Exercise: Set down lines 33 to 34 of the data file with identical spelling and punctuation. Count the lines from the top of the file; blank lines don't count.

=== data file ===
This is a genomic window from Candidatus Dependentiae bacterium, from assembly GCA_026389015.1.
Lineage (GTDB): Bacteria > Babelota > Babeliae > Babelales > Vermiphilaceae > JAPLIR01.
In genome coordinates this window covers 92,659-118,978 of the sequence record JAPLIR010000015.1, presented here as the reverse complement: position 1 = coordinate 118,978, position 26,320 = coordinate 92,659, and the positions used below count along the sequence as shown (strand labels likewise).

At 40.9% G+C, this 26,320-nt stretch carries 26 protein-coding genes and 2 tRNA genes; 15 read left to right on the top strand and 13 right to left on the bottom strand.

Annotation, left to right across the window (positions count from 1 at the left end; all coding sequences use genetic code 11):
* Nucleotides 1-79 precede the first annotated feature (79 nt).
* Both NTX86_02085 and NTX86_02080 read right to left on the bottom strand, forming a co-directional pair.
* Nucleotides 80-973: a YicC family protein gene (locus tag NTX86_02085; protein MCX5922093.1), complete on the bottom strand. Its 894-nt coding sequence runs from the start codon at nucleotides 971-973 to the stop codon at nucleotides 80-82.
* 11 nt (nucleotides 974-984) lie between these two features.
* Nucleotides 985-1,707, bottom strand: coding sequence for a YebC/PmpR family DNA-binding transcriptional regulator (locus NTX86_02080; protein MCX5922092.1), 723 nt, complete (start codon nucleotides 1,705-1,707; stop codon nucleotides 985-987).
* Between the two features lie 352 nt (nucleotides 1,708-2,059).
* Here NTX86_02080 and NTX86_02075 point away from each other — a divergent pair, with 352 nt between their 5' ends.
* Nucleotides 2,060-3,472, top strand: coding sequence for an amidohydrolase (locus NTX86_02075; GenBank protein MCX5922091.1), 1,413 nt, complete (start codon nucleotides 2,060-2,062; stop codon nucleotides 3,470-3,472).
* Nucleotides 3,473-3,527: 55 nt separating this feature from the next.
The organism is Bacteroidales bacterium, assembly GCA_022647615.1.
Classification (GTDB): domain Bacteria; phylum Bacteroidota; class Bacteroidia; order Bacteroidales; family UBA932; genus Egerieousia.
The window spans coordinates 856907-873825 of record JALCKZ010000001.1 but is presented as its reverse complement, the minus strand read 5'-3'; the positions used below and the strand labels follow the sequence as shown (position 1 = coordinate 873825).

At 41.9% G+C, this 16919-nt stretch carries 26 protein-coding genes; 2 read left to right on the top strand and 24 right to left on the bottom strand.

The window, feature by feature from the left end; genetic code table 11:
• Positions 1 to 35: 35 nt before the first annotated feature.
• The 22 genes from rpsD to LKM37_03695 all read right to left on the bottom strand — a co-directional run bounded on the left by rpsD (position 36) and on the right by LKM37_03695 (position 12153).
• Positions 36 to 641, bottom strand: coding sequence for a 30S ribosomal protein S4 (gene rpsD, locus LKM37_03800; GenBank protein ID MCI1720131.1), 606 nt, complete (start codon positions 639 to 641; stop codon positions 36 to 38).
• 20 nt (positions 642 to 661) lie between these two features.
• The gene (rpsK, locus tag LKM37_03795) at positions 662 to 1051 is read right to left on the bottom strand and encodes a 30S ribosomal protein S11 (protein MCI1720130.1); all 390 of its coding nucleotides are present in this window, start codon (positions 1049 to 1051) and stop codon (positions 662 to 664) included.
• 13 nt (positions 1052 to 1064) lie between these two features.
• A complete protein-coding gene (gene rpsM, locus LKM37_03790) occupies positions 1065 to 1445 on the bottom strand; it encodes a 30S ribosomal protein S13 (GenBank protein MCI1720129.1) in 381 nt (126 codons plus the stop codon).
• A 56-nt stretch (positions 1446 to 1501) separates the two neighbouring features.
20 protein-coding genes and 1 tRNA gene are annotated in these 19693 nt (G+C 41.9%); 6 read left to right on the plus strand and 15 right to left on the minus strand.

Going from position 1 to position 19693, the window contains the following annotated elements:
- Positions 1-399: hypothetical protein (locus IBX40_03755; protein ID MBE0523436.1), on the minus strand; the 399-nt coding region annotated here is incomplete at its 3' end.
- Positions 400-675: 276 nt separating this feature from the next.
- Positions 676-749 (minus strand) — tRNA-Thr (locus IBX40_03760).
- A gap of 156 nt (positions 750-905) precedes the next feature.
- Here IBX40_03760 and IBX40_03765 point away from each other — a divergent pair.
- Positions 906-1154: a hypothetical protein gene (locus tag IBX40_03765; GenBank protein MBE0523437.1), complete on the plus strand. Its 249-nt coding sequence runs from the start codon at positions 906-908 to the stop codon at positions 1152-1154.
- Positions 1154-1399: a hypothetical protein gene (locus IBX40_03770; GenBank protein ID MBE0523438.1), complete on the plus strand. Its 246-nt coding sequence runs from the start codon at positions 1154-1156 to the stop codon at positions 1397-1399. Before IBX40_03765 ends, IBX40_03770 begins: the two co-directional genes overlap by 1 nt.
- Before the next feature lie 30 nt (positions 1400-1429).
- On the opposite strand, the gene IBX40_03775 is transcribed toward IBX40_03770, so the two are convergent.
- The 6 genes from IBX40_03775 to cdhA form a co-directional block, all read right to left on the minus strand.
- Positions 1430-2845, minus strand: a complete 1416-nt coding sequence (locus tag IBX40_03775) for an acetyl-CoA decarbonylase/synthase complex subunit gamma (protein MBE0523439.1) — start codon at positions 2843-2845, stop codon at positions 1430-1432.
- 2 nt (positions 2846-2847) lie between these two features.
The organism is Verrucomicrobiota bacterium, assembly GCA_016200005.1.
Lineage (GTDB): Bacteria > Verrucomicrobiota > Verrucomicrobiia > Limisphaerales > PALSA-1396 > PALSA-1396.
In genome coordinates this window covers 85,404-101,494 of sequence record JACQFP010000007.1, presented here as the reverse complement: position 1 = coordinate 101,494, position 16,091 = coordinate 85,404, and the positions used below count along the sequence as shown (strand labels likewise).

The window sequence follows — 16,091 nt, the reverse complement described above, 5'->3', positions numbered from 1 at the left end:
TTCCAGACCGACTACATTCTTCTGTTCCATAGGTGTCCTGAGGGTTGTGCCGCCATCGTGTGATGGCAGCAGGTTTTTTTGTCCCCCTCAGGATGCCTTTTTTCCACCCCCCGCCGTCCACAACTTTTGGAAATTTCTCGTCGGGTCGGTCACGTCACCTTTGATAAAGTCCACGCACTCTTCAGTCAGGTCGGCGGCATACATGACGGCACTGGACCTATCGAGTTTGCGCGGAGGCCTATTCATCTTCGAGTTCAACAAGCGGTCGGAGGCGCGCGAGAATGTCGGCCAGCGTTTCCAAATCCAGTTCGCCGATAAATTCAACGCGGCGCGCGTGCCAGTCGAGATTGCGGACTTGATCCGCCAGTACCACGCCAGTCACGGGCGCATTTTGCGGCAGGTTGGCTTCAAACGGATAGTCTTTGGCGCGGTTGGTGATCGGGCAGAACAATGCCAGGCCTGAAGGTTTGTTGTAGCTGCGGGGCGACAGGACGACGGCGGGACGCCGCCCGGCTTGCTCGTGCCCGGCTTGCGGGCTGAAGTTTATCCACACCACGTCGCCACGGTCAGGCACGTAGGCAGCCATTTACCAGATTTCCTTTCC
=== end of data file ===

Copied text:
- A gap of 156 nt (positions 750-905) precedes the next feature.
- Here IBX40_03760 and IBX40_03765 point away from each other — a divergent pair.